As mortgage rates fall for a fourth week, experts say homes may soon become affordable again — even if volatility remains here

‘Gray of hope’: As mortgage rates fall for fourth straight week, experts say homes may soon become affordable again – even if volatility is here to stay

Mortgage rates continue to trend lower as investors focus on more signs that inflation is cooling.

“Wages data this week offered a glimmer of hope as it showed that hourly compensation in the second and third quarters was lower than previously reported for all sectors except manufacturing,” said Danielle Hale, chief economist at prices are also falling.

A report from the Bureau of Labor Statistics on Wednesday showed that real hourly wages, which take into account both wages and consumer prices, actually fell 2.3% in the third quarter and 4% over the past four quarters.

Hale says next week’s consumer price index data and the Fed’s next federal funds rate hike could provide more clarity on where the economy is headed.

“This means that mortgage rates could continue on the volatile path seen so far in 2022, making it very difficult for buyers to set and stick to a home buying budget.”

don’t miss it

30 year fixed rate mortgage

Freddie Mac said Thursday that the 30-year fixed rate average continued to move lower than in previous weeks. It fell to an average of 6.33% from 6.49% a week ago.

A year ago, the 30-year rate was less than half that amount, at 3.10%.

Nadia Evangelou, chief economist at the National Association of Realtors, believes rates will stabilize near 6% next year if inflation continues to slow.

“With a mortgage rate of 6%, housing will be more affordable for many buyers. Even though the typical family cannot currently afford a home at the median price, with eligible income exceeding earned income, housing will once again be affordable for Americans if prices approach 6%,” he writes.

15 year fixed rate mortgage

The average 15-year fixed home loan also fell, from 5.76% last week to 5.67% this week.

This time a year ago, the 15-year rate was 2.38%.

“Mortgage rates fell for the fourth straight week on growing concerns about weak economic growth,” said Sam Khater, chief economist at Freddie Mac.

“Mortgage rates have fallen the most over the past four weeks since 2008. Although the decline in rates has been large, homebuyer sentiment remains low and there is not a large positive response in purchase demand to these low rates.”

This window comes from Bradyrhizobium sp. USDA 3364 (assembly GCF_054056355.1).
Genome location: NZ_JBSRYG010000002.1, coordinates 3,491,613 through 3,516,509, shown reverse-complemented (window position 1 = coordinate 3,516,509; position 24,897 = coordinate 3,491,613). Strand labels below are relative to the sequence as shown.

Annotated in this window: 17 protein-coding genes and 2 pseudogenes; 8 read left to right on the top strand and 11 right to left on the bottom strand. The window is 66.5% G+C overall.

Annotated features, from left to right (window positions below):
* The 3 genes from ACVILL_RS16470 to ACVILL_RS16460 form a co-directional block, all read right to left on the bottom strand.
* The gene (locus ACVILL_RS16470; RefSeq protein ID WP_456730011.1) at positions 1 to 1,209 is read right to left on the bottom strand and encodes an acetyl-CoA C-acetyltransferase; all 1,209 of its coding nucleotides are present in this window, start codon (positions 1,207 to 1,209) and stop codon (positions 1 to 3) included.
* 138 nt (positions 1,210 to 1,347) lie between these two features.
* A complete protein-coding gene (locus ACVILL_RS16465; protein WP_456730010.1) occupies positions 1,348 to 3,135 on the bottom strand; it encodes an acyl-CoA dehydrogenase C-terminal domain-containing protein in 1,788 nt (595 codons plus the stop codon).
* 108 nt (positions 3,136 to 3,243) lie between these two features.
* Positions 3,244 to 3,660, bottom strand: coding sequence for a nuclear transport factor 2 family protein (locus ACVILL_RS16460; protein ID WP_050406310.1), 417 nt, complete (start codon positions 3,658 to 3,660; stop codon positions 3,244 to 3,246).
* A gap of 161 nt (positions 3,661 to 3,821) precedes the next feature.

Read more: 10 Best Investment Apps for Once-in-a-Generation Opportunities (Even If You’re a Beginner)

Mid-sized markets are expected to grow

Although experts predict home sales will continue to decline next year, there may be more hope in more affordable mid-size markets like Louisville and Toledo as buyers are wary of high prices and premiums.

“As housing affordability continues to be a major challenge for both buyers and renters, affordable mid-sized housing markets offer a potential haven that workers with flexible arrangements may continue to seek,” Hale said.

He adds that these markets are home to local manufacturing, government, health and education employers.

“As a result, while the number of home sales across the country is expected to decline, we expect the top housing markets to remain relatively active in 2023.”

Mortgage applications continue to decline

Despite lower prices, homebuyer sentiment remains subdued. According to the Mortgage Bankers Association (MBA), mortgage applications fell 1.9% compared to last week.

“Purchasing activity slowed last week, partially offset by a decline in conventional home loan applications and an increase in FHA and USDA loan applications,” said Joel Kahn, vice president and deputy chief economist at MBA.

Refinancing activity is 5% higher than last week, but still 86% lower than last year.

However, mortgage availability improved slightly in November – the first increase in nine months “as lenders continue to navigate the challenging environment brought on by higher interest rates and a slower housing market,” Kahn said.

Then read what

This article provides information only and should not be construed as advice. Provided without any warranty.

Source link